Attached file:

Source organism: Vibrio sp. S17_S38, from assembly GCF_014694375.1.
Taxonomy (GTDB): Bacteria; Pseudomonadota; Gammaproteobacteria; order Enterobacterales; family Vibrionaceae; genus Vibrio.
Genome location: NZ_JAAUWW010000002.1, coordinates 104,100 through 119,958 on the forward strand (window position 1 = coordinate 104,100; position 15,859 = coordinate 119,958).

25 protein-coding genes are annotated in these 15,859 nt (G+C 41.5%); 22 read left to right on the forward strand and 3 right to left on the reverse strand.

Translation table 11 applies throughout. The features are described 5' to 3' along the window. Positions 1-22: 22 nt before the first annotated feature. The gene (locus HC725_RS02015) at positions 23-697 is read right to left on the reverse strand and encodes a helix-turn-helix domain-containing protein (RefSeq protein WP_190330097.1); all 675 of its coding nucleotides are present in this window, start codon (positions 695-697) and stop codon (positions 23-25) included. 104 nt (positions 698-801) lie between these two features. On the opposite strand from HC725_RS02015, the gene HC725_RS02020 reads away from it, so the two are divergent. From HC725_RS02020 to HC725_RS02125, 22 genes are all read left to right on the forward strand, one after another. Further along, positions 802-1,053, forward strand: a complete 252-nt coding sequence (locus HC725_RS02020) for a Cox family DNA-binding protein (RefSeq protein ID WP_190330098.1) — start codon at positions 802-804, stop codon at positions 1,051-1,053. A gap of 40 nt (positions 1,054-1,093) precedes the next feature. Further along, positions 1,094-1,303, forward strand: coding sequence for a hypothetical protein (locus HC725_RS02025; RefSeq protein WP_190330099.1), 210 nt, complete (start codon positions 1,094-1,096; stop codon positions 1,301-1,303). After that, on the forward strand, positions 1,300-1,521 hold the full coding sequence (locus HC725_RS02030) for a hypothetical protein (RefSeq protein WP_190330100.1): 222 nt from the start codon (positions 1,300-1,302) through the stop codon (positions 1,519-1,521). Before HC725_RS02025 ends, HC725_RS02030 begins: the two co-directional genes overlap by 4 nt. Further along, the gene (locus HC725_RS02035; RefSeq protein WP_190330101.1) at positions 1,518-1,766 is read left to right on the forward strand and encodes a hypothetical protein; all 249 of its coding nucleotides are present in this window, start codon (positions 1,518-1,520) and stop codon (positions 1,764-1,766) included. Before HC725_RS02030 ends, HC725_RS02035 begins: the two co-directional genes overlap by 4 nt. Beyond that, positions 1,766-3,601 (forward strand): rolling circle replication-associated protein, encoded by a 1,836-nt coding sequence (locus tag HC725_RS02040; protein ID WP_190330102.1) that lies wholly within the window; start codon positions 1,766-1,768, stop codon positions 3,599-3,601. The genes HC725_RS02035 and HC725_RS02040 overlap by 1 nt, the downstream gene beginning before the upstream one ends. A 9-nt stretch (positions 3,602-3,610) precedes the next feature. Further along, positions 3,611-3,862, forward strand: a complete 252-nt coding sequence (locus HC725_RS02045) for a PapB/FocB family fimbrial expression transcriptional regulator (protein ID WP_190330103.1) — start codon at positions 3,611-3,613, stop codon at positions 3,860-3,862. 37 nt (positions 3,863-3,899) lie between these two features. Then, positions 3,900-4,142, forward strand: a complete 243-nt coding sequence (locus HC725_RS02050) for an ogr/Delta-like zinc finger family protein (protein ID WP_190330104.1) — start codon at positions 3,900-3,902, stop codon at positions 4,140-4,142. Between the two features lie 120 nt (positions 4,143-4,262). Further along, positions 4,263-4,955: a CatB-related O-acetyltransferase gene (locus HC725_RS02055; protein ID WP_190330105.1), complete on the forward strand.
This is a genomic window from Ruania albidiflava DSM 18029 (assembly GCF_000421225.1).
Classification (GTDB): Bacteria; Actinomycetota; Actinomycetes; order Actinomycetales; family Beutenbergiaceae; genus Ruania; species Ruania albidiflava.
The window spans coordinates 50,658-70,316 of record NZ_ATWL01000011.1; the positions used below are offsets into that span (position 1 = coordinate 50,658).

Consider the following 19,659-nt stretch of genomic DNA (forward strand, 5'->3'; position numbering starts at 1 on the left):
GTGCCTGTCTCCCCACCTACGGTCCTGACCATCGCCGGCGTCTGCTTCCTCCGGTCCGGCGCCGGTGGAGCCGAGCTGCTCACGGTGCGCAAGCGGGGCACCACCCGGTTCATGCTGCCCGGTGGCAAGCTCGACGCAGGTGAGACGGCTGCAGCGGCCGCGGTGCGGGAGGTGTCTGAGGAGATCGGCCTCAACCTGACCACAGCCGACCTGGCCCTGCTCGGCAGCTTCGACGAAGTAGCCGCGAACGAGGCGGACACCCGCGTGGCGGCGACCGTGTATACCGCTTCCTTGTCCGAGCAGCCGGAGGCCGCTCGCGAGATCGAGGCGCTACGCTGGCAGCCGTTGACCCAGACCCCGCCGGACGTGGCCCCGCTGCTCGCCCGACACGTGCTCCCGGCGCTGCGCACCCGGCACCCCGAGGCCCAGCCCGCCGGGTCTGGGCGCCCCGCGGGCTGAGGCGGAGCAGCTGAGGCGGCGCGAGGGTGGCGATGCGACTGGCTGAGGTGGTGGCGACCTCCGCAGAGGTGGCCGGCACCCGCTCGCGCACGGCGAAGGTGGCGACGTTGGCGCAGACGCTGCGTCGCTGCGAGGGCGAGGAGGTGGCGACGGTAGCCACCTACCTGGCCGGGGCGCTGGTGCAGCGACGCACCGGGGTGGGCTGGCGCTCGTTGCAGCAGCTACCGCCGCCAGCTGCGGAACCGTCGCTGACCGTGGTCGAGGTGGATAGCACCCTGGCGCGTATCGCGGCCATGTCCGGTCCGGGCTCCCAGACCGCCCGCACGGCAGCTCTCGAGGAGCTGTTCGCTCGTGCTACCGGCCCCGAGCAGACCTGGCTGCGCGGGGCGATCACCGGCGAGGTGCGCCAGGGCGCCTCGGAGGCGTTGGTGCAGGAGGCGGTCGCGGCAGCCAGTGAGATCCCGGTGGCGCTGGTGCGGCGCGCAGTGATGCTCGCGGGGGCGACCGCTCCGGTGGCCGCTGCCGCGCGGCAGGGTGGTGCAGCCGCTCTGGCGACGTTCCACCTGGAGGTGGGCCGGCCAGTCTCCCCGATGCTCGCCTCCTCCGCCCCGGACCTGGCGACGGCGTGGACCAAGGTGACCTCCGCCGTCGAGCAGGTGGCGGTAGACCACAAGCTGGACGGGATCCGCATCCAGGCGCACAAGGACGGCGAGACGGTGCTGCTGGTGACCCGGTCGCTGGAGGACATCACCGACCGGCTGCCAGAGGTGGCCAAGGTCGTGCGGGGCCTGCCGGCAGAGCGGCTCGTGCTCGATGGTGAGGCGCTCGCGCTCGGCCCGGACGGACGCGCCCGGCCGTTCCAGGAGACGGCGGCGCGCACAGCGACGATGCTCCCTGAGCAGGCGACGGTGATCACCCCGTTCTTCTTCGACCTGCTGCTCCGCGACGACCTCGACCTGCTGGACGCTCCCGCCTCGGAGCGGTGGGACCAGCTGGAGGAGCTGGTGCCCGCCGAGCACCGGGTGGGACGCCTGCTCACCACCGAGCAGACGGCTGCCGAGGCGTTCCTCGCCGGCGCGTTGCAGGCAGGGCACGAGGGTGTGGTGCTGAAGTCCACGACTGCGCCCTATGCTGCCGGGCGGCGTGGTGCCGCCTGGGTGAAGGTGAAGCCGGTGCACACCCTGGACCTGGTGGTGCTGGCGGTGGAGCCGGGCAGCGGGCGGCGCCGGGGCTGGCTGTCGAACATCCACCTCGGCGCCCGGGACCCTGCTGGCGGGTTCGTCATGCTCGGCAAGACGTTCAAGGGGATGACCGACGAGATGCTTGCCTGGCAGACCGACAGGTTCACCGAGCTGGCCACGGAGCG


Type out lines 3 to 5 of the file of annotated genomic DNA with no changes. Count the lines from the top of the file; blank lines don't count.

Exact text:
Genome location: NZ_JAAUWW010000002.1, coordinates 104,100 through 119,958 on the forward strand (window position 1 = coordinate 104,100; position 15,859 = coordinate 119,958).

25 protein-coding genes are annotated in these 15,859 nt (G+C 41.5%); 22 read left to right on the forward strand and 3 right to left on the reverse strand.

Translation table 11 applies throughout. The features are described 5' to 3' along the window. Positions 1-22: 22 nt before the first annotated feature. The gene (locus HC725_RS02015) at positions 23-697 is read right to left on the reverse strand and encodes a helix-turn-helix domain-containing protein (RefSeq protein WP_190330097.1); all 675 of its coding nucleotides are present in this window, start codon (positions 695-697) and stop codon (positions 23-25) included. 104 nt (positions 698-801) lie between these two features. On the opposite strand from HC725_RS02015, the gene HC725_RS02020 reads away from it, so the two are divergent. From HC725_RS02020 to HC725_RS02125, 22 genes are all read left to right on the forward strand, one after another. Further along, positions 802-1,053, forward strand: a complete 252-nt coding sequence (locus HC725_RS02020) for a Cox family DNA-binding protein (RefSeq protein ID WP_190330098.1) — start codon at positions 802-804, stop codon at positions 1,051-1,053. A gap of 40 nt (positions 1,054-1,093) precedes the next feature. Further along, positions 1,094-1,303, forward strand: coding sequence for a hypothetical protein (locus HC725_RS02025; RefSeq protein WP_190330099.1), 210 nt, complete (start codon positions 1,094-1,096; stop codon positions 1,301-1,303). After that, on the forward strand, positions 1,300-1,521 hold the full coding sequence (locus HC725_RS02030) for a hypothetical protein (RefSeq protein WP_190330100.1): 222 nt from the start codon (positions 1,300-1,302) through the stop codon (positions 1,519-1,521). Before HC725_RS02025 ends, HC725_RS02030 begins: the two co-directional genes overlap by 4 nt. Further along, the gene (locus HC725_RS02035; RefSeq protein WP_190330101.1) at positions 1,518-1,766 is read left to right on the forward strand and encodes a hypothetical protein; all 249 of its coding nucleotides are present in this window, start codon (positions 1,518-1,520) and stop codon (positions 1,764-1,766) included. Before HC725_RS02030 ends, HC725_RS02035 begins: the two co-directional genes overlap by 4 nt. Beyond that, positions 1,766-3,601 (forward strand): rolling circle replication-associated protein, encoded by a 1,836-nt coding sequence (locus tag HC725_RS02040; protein ID WP_190330102.1) that lies wholly within the window; start codon positions 1,766-1,768, stop codon positions 3,599-3,601. The genes HC725_RS02035 and HC725_RS02040 overlap by 1 nt, the downstream gene beginning before the upstream one ends. A 9-nt stretch (positions 3,602-3,610) precedes the next feature. Further along, positions 3,611-3,862, forward strand: a complete 252-nt coding sequence (locus HC725_RS02045) for a PapB/FocB family fimbrial expression transcriptional regulator (protein ID WP_190330103.1) — start codon at positions 3,611-3,613, stop codon at positions 3,860-3,862. 37 nt (positions 3,863-3,899) lie between these two features. Then, positions 3,900-4,142, forward strand: a complete 243-nt coding sequence (locus HC725_RS02050) for an ogr/Delta-like zinc finger family protein (protein ID WP_190330104.1) — start codon at positions 3,900-3,902, stop codon at positions 4,140-4,142. Between the two features lie 120 nt (positions 4,143-4,262). Further along, positions 4,263-4,955: a CatB-related O-acetyltransferase gene (locus HC725_RS02055; protein ID WP_190330105.1), complete on the forward strand.